After speculation about the future of athletics at the University of Texas-Brownsville, a press release from the UT system Wednesday made the decision official.
The UTB athletics program, a Red River Athletic Conference competitor in the NAIA, will discontinue at the end of the 2014-2015 academic year as the University of Texas-Rio Grande Valley establishes a NCAA Division I-AAA athletics program to begin competing in the fall of 2015.
“We expected it, so we saw it coming,” UTB athletic director and volleyball coach Todd Lowery said. “We knew that the new university wanted to stay at a Division I level. Early on, the writing was on the wall what was going to happen, and this made it official.”
The UTPA athletics program will be rolled into the program at UTRGV “because of UTPA’s existing participation in NCAA Division I athletics,” according to the release.
UTPA, a member of the Western Athletic Conference, has 14 athletic teams, is adding women’s soccer in the 2014-2015 academic year and will begin play in men’s soccer the following year.
UTPA athletic director Chris King, who was at the Broncs’ baseball game Wednesday night, offered no additional comment on the news of the athletic programs, instead referring all questions to UT system officials.
UTB will continue to honor the scholarships of its 79 student-athletes whether they continue to play sports or not, according to the release. According to the NCAA rule, if a university athletic program is discontinued, student-athletes have the opportunity to transfer if they chose without penalty to compete right away at another institution.
According to the release, six full-time positions and seven part-time administrative positions will be eliminated in the move, and the staff members will be provided support services.
“We have to do the best we can to take care of business here next year and provide an environment for our athletes to succeed and help them with what’s best for them,” Lowery said. “We’re moving forward to put the best season together that we’ve ever had.”
Whether similar opportunities for current student-athletes at UTB are available at UTRGV hasn’t been determined. It will depend on the number of scholarships available and through other options such as tryouts.
UTB had strived to become a Division II campus and the hope was to become a Division I campus in the future.
In January, Lowery decided to stay with the university as athletic director and volleyball coach.
“It’s a difficult situation for me personally,” he said. “I’ve invested myself fully into the volleyball program and the athletics department, but so have our coaches. It’s a little disappointing, but we have a very professional staff and we understand in college athletics things change day to day.”
Lowery has not been presented with an opportunity from UTRGV, but he hopes to remain in the Rio Grande Valley, where he has made his home for the past five years.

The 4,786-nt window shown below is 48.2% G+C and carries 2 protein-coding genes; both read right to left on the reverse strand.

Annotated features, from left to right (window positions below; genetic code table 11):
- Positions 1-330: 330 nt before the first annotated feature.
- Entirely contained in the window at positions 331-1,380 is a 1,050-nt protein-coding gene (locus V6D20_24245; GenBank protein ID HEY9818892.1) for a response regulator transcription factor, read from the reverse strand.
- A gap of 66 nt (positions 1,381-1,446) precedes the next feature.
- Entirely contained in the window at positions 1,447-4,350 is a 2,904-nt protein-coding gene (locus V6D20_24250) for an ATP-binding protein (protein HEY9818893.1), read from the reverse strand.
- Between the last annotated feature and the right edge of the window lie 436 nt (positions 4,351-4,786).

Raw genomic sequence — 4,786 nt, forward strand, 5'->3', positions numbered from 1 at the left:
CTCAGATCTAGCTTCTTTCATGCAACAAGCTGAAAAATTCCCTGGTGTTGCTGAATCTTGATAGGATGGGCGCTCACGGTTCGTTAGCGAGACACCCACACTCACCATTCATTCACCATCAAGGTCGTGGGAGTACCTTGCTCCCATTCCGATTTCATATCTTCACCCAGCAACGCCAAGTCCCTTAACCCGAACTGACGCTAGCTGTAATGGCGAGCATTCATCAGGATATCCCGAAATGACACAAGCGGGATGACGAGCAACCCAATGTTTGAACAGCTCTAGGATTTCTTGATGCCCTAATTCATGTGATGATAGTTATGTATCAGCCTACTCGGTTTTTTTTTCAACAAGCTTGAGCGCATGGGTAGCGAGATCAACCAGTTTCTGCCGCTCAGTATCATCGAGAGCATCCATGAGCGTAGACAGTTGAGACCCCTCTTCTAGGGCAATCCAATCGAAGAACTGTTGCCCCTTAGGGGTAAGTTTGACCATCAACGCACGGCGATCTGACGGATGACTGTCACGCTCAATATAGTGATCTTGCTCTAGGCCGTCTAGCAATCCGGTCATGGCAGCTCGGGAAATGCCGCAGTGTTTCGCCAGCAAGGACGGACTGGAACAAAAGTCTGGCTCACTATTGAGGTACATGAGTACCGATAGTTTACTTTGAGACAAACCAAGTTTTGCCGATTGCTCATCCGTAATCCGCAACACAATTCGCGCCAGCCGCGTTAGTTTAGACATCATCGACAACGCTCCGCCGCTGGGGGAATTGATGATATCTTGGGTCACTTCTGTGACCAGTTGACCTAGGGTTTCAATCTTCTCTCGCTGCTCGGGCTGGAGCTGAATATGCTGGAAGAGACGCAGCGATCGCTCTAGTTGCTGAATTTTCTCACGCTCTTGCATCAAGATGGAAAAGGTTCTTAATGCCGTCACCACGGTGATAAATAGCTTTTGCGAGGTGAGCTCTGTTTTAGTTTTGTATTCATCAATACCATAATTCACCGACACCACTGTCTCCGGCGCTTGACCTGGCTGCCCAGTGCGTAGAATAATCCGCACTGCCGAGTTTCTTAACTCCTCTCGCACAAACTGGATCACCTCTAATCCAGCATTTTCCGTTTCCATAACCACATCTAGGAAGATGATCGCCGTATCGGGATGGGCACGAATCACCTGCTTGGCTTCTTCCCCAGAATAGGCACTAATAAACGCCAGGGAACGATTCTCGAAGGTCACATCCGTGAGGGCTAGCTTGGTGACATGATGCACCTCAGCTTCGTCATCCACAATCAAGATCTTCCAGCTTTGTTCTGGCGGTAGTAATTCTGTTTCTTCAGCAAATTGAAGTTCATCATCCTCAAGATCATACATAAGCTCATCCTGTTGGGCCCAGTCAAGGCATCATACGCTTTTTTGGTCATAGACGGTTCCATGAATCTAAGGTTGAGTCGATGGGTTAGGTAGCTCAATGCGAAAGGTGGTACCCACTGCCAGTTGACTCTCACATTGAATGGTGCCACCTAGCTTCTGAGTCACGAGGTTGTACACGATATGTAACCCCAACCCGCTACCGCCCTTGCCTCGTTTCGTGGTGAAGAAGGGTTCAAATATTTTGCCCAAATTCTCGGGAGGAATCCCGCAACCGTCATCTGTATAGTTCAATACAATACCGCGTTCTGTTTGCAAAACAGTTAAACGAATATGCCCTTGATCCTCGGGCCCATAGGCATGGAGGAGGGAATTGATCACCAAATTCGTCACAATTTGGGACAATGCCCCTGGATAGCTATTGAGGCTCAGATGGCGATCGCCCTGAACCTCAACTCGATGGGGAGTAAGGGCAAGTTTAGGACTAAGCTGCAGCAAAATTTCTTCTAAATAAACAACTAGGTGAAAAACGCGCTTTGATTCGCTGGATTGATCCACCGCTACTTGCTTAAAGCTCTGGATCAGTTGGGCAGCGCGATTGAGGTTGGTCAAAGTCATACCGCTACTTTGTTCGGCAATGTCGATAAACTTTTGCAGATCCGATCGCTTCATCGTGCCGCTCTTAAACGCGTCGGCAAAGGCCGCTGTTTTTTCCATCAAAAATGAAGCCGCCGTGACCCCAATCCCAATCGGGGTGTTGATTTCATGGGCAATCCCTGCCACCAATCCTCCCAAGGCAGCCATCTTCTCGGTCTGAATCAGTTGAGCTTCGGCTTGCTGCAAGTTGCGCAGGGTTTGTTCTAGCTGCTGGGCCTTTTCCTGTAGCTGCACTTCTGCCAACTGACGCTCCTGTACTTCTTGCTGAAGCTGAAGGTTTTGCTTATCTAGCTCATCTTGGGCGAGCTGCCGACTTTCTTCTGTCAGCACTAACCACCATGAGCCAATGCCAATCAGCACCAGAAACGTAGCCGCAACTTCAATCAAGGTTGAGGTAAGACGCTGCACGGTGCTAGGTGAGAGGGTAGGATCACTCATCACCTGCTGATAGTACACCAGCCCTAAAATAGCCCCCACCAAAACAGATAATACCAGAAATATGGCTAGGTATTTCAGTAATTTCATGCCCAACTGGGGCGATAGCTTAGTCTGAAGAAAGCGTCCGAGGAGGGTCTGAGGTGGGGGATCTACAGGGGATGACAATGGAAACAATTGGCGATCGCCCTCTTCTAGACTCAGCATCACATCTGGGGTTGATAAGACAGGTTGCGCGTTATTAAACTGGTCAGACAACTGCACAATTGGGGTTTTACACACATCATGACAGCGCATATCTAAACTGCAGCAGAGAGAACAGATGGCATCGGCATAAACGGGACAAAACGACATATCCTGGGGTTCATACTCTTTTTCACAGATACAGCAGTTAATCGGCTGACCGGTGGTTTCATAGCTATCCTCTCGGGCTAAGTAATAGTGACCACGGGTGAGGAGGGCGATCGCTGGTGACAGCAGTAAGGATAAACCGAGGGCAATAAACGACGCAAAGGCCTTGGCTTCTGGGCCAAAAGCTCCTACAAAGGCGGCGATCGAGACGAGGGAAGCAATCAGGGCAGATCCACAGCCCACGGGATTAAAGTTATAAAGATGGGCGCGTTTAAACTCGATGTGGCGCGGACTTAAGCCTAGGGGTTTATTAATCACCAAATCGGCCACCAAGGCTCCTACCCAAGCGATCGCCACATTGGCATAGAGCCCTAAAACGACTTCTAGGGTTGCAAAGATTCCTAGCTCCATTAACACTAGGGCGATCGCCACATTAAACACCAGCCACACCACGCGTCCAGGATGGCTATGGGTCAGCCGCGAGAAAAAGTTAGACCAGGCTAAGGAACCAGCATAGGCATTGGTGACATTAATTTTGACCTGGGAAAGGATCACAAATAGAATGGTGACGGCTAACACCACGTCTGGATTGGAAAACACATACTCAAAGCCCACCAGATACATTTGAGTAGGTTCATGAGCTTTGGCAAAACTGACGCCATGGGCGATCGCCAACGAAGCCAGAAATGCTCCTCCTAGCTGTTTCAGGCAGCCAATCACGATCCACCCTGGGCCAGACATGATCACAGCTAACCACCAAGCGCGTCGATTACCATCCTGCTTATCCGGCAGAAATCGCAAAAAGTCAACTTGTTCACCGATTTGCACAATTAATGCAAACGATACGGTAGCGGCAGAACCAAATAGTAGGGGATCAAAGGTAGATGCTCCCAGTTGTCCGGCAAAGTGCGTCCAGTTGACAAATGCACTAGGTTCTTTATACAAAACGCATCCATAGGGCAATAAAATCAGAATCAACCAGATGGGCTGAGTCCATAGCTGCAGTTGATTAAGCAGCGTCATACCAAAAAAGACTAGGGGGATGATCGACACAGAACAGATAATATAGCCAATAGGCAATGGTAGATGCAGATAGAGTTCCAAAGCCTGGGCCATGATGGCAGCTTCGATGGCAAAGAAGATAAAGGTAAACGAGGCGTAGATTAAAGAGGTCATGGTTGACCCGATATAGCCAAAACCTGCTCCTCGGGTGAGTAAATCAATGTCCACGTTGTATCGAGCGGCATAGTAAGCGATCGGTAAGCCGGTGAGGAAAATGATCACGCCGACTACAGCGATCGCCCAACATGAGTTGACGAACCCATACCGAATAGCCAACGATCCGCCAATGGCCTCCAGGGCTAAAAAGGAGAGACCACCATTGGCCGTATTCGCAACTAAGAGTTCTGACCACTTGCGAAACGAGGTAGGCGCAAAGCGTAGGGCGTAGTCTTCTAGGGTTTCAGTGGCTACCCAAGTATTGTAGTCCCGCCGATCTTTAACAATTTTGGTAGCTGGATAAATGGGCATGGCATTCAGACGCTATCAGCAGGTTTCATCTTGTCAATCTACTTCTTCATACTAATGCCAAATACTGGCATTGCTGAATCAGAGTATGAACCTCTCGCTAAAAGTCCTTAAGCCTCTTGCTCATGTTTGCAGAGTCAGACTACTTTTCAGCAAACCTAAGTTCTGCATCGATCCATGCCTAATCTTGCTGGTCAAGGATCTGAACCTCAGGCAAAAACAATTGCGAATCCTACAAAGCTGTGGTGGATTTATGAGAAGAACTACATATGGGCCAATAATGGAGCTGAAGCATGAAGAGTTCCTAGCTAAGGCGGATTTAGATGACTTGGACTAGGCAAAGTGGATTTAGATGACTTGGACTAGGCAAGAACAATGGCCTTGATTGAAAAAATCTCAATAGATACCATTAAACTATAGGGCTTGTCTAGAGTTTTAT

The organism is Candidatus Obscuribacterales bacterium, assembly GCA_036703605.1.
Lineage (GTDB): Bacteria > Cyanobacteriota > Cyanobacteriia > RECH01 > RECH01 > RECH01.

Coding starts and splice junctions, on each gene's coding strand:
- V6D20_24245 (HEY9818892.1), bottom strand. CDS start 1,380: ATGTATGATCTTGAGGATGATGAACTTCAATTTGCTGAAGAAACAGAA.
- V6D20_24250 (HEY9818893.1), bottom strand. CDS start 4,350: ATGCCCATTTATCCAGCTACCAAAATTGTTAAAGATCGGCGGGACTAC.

“An opportunity at the new university for myself would be wonderful. Whether that comes up, we’ll have to wait and see,” he said. “I love the Valley. I’ve built something here, and my hope was to stay here in the Valley long term.”
Lowery has built the volleyball program into a national contender, leading UTB to national championships in two of the past three seasons. Lowery, who holds a 382-31 career record, has two titles in six years of coaching at National American University, which ended its volleyball prgram in 2007.
He was thankful for the opportunity as athletic director but relishes the chance to get back to coaching full-time and hopefully make the transition to Division I coaching.
“Right now, my love is still in the gym with the volleyball program,” he said. “Maybe the writing was on the wall to push me out the door to the next level.
“We’re excited for the future, but right now we’re focused on trying to win another national title in the fall.”
According to the press release, the UT system has formed a committee that will develop a plan to combine the programs and ensure the welfare of the student-athletes is not compromised. The group is tasked with making recommendations to the system regarding items such as the location of the programs, facilities and budget.
“This is the beginning of a new era which will provide student-athletes with NCAA Division I sports programs that will build the fan base and garner support from across the Rio Grande Valley,” said Pedro Reyes, executive vice chancellor for academic affairs for the UT System in the release.
Josh Bowe of The Monitor contributed to this report.
Andrew Crum covers sports for The Brownsville Herald. You can reach him at (956) 982-6629 or via email at email@example.com. On Twitter, he’s @andrewmcrum.